Gaining support for public libraries should begin with clearly defining the role it plays in the community. Trying to be everything to everyone will never work. General Motors went that route by providing so many different product lines. When times were bad, supporting the various product lines became too costly. Libraries should stick to what they do best: research and development. Traditionally libraries were established as places of self-learning. With all the new ways to use technology to gather information, libraries can continue this tradition in exciting ways by promoting the types of services public libraries provide in a business terms. Every company has a Research and Development department which is dedicated to helping the company move forward, and have a jump ahead on future trends that will help them succeed. Using this principal for libraries, it is educating the community to be better users of information to advance themselves and in turn strengthening the community as an ideal place to work and live. Beatrice Priestly pointed out in Library Administration Management, (Summer 2008) “by helping persons to become educated and develop skills, the library serves to generate human resource to the community.” To take it a step further, engaging even the youngest of the community in the day to day activities of the library is considered an act of developing future citizens who not only are information savvy but understands the value of the library. There still remans the problem of cash strapped city and state governments that are failing to meet other financial demands. There has to be a better solution.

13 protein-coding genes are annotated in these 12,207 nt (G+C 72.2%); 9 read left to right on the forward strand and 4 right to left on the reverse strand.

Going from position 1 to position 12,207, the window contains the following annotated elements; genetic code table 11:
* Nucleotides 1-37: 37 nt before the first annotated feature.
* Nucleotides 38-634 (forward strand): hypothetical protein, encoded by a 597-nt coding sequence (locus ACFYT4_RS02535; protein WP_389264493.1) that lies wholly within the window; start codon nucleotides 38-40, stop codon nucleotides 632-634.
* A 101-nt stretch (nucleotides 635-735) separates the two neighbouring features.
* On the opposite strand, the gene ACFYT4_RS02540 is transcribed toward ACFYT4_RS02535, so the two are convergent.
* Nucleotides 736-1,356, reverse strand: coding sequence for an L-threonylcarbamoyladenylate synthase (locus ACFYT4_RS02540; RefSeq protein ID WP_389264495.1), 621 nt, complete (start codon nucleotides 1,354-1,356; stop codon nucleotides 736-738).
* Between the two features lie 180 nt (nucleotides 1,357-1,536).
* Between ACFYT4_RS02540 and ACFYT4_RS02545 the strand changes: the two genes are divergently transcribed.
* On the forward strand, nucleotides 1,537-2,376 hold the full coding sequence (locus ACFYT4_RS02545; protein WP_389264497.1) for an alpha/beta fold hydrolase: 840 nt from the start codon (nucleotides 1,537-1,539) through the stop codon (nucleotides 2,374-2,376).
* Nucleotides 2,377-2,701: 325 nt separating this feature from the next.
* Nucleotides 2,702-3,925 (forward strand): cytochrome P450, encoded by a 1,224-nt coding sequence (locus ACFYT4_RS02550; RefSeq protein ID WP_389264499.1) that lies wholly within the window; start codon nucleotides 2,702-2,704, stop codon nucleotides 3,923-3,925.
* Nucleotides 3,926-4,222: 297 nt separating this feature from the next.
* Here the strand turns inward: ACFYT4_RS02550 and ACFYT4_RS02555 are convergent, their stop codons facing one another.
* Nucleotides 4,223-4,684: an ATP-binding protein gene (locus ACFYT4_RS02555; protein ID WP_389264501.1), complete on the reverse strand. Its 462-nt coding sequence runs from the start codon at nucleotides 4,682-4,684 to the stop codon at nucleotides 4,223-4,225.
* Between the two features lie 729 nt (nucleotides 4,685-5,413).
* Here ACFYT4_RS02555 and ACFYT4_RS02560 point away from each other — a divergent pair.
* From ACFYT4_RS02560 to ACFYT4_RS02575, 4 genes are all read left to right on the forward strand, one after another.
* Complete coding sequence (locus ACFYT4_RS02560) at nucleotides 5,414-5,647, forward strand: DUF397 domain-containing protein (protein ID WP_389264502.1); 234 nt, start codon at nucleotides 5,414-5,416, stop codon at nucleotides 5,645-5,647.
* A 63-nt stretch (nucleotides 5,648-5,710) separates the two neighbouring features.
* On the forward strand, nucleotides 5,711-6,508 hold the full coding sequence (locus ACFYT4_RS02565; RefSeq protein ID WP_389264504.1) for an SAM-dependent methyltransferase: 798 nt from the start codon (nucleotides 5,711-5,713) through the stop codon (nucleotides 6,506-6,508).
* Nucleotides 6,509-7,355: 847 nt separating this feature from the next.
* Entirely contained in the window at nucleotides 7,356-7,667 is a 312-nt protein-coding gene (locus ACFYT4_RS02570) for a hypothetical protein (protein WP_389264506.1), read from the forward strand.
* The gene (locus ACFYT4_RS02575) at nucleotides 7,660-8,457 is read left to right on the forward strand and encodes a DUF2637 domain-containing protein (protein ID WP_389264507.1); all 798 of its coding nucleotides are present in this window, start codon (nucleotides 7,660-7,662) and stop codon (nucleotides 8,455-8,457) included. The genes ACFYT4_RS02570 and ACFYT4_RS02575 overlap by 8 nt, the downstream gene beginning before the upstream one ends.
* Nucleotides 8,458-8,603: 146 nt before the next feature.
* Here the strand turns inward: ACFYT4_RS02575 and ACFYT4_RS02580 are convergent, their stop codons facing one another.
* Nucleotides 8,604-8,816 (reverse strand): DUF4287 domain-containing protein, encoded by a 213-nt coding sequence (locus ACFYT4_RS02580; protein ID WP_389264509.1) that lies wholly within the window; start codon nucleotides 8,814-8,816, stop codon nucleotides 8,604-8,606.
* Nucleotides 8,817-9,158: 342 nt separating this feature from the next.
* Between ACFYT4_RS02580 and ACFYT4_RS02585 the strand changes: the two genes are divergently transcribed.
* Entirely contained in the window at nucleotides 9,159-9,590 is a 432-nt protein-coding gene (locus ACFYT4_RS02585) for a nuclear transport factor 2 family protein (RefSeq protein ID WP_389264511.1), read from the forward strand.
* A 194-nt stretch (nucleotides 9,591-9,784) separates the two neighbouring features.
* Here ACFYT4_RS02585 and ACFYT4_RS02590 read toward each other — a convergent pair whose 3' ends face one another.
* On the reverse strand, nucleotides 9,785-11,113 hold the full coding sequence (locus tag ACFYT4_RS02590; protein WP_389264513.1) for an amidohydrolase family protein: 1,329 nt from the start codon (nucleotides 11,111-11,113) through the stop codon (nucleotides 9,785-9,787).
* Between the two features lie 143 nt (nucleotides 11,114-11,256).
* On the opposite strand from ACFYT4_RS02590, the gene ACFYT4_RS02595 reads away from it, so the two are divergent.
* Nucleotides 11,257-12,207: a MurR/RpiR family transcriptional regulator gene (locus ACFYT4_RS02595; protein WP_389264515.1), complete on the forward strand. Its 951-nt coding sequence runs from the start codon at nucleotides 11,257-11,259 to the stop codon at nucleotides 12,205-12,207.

The economic crisis can be the opportunity to seek ways to manage libraries in a private business model. Local and state government continually have too much on their plates in the form of doling out the dough. Budget meetings seem to be similar to thawing a quarter on the table to see which department can scramble to get it first and watching the hilarity of forty different departments falling all over themselves and colleagues just to get that one shiny quarter. Public libraries have already begun to rely in part to “soft” money such as grants to aid them in fulfilling some services. It has become a necessity since budgets are tight even in good times. If this is the case than why aren’t more libraries considering the private/public option of library management? The need to move beyond the traditional government funded libraries and create an effective way to stay open to serve the community. In privatizing the library, everyone benefits. The oppostions to privatizing libraries range from that it will hurt the community it is intended to server to hurting the library profession as a whole. If we were to look at libraries from a business perspective the idea of hurting the community has no merits. Frankly, any business person knows that if they don’t know the community they are in, then they are doomed to failure. If the privatized libraries were run by library professionals, the integrity of the library service and profession is preserved. Looking at the current situation it is important to ask how productive is it to run a library on less money, part-time librarians and shorter hours? Library managers are already at the point where they don’t serve the community well because of the fact they have to do more with less. The reality is that the focus on how to manage and fund a library must change from government model to a private business model. It is either do this or libraries become extinct.
It is a shame when any community loses its library due to lack of funding or intreats. It is sadder still when librarians as professionals hold themselves back by not looking for “new” avenues to support the future success of libraries. In the meantime, it is important as professionals in the field to support the libraries who dependent on milage's passing to stay open. Taking on the responsibility of library advocate can be soothing to a librarian’s soul. However, at the end of the day it is important to remember when the budgets are in the red, it’s time to find another lifeline in order to survive.